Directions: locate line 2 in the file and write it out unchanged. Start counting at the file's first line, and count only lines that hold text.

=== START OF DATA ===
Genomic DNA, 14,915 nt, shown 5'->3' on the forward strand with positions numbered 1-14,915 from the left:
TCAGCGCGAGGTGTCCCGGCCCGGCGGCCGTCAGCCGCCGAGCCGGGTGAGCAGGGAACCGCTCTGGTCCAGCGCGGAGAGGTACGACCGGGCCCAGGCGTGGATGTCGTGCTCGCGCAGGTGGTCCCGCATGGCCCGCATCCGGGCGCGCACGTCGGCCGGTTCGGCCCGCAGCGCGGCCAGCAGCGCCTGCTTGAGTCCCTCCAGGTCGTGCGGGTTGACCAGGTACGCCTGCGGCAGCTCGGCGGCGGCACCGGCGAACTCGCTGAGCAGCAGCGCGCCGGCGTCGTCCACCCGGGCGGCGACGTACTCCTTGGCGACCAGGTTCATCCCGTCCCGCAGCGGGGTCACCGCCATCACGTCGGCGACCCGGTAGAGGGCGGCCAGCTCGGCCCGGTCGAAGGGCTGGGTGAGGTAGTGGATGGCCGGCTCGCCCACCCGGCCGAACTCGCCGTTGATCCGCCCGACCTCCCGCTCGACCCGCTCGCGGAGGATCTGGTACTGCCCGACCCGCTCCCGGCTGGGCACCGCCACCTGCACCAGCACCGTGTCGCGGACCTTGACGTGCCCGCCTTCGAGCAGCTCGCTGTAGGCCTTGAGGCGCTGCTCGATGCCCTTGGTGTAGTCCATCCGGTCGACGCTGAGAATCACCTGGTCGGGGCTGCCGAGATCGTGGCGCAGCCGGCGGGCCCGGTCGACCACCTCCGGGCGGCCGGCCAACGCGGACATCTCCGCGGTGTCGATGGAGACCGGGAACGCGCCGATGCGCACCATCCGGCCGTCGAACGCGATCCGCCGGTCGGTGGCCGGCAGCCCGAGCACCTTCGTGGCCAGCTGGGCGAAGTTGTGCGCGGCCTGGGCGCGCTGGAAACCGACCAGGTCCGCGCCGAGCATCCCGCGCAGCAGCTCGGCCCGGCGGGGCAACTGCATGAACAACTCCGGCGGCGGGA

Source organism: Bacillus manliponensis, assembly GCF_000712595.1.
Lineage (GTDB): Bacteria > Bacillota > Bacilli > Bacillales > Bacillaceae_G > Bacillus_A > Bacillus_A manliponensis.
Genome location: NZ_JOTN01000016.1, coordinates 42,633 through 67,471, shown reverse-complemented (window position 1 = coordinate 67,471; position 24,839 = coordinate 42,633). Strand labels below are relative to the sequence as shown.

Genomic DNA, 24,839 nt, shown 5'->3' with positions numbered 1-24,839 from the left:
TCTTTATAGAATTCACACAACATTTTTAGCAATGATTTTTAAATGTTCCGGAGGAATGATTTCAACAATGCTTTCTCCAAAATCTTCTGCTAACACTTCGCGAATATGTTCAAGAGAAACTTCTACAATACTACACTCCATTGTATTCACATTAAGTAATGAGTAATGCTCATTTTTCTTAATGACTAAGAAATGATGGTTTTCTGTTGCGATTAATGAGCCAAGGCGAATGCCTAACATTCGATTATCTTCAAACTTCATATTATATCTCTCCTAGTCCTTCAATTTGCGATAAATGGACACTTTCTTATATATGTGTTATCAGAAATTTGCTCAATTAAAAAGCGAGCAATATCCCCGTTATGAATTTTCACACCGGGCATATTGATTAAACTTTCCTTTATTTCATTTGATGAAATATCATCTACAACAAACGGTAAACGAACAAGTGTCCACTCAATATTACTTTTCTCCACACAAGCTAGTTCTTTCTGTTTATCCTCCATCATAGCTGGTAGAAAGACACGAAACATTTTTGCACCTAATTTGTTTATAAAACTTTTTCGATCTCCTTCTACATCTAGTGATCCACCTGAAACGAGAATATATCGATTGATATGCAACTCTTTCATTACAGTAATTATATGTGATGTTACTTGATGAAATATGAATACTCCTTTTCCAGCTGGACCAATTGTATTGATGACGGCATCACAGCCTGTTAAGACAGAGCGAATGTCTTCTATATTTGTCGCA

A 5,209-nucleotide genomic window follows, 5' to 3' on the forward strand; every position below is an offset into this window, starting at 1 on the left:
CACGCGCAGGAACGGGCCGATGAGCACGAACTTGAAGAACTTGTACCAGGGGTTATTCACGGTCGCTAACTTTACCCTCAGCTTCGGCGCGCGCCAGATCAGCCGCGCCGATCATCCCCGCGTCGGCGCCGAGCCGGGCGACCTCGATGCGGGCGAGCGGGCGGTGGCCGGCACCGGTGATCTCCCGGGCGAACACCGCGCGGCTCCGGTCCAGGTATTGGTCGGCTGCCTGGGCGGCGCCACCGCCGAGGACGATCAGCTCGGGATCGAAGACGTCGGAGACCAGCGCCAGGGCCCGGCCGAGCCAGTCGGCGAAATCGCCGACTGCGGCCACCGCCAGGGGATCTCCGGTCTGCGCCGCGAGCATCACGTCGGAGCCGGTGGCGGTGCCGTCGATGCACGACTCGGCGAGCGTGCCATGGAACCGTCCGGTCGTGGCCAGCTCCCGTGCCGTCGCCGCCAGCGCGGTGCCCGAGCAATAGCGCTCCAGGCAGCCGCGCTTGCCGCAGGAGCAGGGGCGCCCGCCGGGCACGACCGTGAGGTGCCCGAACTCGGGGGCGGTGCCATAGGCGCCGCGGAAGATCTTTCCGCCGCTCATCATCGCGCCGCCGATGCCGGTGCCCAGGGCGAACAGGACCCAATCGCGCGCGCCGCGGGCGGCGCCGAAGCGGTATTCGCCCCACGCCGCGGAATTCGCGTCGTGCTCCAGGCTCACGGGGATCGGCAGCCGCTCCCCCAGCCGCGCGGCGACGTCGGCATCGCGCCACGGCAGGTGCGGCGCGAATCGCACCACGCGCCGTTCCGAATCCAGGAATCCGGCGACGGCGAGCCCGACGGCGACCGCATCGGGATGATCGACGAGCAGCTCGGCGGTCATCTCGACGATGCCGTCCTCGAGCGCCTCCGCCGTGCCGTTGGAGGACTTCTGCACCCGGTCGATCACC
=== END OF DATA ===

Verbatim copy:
TCAGCGCGAGGTGTCCCGGCCCGGCGGCCGTCAGCCGCCGAGCCGGGTGAGCAGGGAACCGCTCTGGTCCAGCGCGGAGAGGTACGACCGGGCCCAGGCGTGGATGTCGTGCTCGCGCAGGTGGTCCCGCATGGCCCGCATCCGGGCGCGCACGTCGGCCGGTTCGGCCCGCAGCGCGGCCAGCAGCGCCTGCTTGAGTCCCTCCAGGTCGTGCGGGTTGACCAGGTACGCCTGCGGCAGCTCGGCGGCGGCACCGGCGAACTCGCTGAGCAGCAGCGCGCCGGCGTCGTCCACCCGGGCGGCGACGTACTCCTTGGCGACCAGGTTCATCCCGTCCCGCAGCGGGGTCACCGCCATCACGTCGGCGACCCGGTAGAGGGCGGCCAGCTCGGCCCGGTCGAAGGGCTGGGTGAGGTAGTGGATGGCCGGCTCGCCCACCCGGCCGAACTCGCCGTTGATCCGCCCGACCTCCCGCTCGACCCGCTCGCGGAGGATCTGGTACTGCCCGACCCGCTCCCGGCTGGGCACCGCCACCTGCACCAGCACCGTGTCGCGGACCTTGACGTGCCCGCCTTCGAGCAGCTCGCTGTAGGCCTTGAGGCGCTGCTCGATGCCCTTGGTGTAGTCCATCCGGTCGACGCTGAGAATCACCTGGTCGGGGCTGCCGAGATCGTGGCGCAGCCGGCGGGCCCGGTCGACCACCTCCGGGCGGCCGGCCAACGCGGACATCTCCGCGGTGTCGATGGAGACCGGGAACGCGCCGATGCGCACCATCCGGCCGTCGAACGCGATCCGCCGGTCGGTGGCCGGCAGCCCGAGCACCTTCGTGGCCAGCTGGGCGAAGTTGTGCGCGGCCTGGGCGCGCTGGAAACCGACCAGGTCCGCGCCGAGCATCCCGCGCAGCAGCTCGGCCCGGCGGGGCAACTGCATGAACAACTCCGGCGGCGGGA